The Minister takes plenty of credit for the prosperity of the industry. Farmers have never had it so good. Certainly that is true of some farmers. At the same time the reason for the right hon. Gentleman's boasts about the industry is the sharp increase that we have seen in farm incomes. According to the annual price review figures of 1971, the estimated increase in farm profits for the year 1970/71 was £80 million, or 14 per cent. That, taken with the estimate in this year's price review for the past year of 12 per cent., makes a total of 26 per cent.

That is not the whole story. The increase of 14 per cent. in the previous year was against the background of an estimate of 8 per cent. to 9 per cent. In other words, the turn-out of the farmers' income was almost double the estimate. Therefore, the 26 per cent. is an underestimate.

Some academic investigations and inquiries, particularly at Exeter and Nottingham, suggest that in some areas the income is much greater. For example, in East Anglia 1971–72, compared with 1970–71, showed an increase, in an analysis of 200 farms, of 103 per cent. in profit. Certainly the 26 per cent. and all the recent studies suggest it is more.

I do not complain. However, I would rather see this increase in prosperity more evenly distributed among farmers and farm workers. What I and farm workers resent bitterly is that their low wages, which helped to create that background of prosperity, and were frozen up to last month, are now to be brought under the Government's new and unjust pay policy.

Farm workers, like other people, have to live. They have to meet the escalating prices which have been taking place. Food and other prices affect farm workers just as much as people in the cities and towns.

I was interested to see in the Sun today the headline, Food Prices 'Steady for a Year'. The Minister made that promise. We will remind him of that promise and headline during the remaining months of this year. Farm workers will not be taken in by that headline. They know the industry and what is happening about prices.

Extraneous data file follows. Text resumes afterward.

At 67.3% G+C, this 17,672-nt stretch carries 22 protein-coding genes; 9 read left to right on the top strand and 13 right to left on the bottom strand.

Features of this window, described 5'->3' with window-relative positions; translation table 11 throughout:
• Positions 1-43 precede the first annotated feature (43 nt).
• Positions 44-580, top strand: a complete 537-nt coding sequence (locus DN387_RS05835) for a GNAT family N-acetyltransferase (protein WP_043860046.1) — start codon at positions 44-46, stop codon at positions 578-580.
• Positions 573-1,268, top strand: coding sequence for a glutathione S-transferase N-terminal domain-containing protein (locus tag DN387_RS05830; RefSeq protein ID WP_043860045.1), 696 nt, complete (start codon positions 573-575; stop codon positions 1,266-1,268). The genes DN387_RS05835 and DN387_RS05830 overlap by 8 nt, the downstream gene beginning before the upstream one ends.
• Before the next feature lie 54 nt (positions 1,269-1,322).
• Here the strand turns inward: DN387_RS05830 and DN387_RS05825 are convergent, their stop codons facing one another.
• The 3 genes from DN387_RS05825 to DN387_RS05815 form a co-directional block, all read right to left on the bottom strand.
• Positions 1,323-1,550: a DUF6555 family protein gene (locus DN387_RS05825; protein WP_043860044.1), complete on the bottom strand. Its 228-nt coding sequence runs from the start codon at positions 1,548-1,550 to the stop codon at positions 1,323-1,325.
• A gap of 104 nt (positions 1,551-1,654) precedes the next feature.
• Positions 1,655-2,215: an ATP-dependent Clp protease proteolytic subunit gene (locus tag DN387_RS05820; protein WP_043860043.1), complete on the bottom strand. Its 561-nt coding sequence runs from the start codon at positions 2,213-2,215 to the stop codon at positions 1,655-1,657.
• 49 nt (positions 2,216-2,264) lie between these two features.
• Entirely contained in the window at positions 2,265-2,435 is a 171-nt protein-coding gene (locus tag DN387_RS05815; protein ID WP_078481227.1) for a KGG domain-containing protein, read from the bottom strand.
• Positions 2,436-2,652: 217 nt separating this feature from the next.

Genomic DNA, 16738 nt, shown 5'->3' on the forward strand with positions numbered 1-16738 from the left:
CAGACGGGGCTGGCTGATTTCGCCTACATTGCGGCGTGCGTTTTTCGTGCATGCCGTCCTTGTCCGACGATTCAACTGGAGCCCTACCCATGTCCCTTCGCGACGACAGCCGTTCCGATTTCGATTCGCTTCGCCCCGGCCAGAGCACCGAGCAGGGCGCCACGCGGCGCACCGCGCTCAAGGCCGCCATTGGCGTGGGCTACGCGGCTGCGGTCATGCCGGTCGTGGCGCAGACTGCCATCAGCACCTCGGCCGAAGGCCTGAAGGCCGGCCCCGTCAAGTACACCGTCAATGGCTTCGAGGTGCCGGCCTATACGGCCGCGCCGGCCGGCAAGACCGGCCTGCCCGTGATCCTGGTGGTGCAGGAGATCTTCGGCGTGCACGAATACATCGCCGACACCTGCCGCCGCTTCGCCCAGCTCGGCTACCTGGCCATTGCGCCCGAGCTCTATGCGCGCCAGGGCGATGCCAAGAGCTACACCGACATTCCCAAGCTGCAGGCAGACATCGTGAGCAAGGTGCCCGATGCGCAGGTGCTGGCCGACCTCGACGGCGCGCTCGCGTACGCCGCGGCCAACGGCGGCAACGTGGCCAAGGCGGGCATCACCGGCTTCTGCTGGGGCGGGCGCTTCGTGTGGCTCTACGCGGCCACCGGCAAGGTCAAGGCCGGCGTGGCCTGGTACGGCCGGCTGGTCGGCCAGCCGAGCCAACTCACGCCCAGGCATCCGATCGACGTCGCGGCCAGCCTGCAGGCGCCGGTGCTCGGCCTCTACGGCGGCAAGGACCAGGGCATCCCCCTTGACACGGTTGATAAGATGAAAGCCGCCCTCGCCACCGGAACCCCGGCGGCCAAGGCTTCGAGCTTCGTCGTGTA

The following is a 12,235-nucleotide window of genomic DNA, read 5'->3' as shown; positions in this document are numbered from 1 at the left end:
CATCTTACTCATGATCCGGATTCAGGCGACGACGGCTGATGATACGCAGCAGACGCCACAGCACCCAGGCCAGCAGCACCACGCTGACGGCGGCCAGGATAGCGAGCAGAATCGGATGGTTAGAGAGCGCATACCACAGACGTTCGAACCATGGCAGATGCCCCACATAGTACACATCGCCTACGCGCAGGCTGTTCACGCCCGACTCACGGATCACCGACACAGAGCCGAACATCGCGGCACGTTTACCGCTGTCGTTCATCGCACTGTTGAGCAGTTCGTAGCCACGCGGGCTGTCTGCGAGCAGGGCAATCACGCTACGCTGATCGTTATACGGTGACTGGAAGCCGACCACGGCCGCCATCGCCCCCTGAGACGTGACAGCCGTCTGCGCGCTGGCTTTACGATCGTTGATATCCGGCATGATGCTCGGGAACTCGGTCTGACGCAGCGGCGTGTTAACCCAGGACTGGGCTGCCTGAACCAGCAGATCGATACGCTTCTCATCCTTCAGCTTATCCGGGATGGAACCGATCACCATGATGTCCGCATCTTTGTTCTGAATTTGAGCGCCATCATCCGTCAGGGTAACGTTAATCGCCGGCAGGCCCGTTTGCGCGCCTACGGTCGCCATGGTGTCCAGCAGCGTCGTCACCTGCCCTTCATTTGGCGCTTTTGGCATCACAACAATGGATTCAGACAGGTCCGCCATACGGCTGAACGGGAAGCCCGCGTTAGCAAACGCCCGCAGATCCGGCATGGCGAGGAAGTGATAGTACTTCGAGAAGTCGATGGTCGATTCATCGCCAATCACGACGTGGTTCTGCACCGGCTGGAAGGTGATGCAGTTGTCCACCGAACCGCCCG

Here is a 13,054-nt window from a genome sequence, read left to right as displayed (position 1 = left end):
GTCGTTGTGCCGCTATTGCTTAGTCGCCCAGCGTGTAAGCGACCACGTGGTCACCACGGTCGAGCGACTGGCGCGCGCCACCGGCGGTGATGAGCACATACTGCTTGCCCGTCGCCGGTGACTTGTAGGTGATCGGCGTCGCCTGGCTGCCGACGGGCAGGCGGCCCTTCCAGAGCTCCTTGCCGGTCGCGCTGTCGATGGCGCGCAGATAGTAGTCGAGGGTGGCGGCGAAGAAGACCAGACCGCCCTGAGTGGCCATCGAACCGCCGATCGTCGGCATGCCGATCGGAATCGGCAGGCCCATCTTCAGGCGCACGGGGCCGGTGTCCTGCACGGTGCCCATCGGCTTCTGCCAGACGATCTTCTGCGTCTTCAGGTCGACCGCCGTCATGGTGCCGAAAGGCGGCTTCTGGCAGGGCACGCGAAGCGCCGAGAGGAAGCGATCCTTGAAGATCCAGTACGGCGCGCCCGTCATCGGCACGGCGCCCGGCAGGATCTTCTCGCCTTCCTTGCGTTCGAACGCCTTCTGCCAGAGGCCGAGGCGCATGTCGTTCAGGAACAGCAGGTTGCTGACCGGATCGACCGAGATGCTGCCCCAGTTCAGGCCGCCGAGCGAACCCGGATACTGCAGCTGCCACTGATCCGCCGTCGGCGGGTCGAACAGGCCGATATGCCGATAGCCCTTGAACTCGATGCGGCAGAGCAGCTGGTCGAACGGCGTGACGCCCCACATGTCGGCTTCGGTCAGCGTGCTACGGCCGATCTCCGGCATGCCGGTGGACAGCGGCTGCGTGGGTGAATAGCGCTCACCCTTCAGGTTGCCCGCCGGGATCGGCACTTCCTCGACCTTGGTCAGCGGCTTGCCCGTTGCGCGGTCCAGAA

Incidentally, although I was unable to be here yesterday, I read a most astonishing report of the apparent joy shown by back-bench Members of the Conservative Party at the statement made by the Minister on his return from Brussels. It was as though the captain had driven his ship firmly up on the rocks and, after two days of diligent effort, had managed to salvage the dinghy, and all the cabin boys were ecstatic at this marvellous piece of agricultural seamanship.

It is unjust that the farm workers, of all people, should have to suffer what is, in effect, a cut in living standards when the products of their labour have been selling at higher and higher prices. The headline to which I referred is astonishing when we consider that since June 1970 prices have risen by more than 30 per cent. In other words, there has been an increase of one-third in three years. I do not know of any period in history when food prices have risen at this rate. If the Minister knows of such an event I should be glad to hear it.

Even more serious and bitter for farm workers is that since their increase, small as it was and insufficient according to their demands—most of us would agree that it was insufficient—was frozen, food prices have been rising even more sharply. For every pound spent on food in November one now has to spend £1.12. That is an increase of 12 per cent.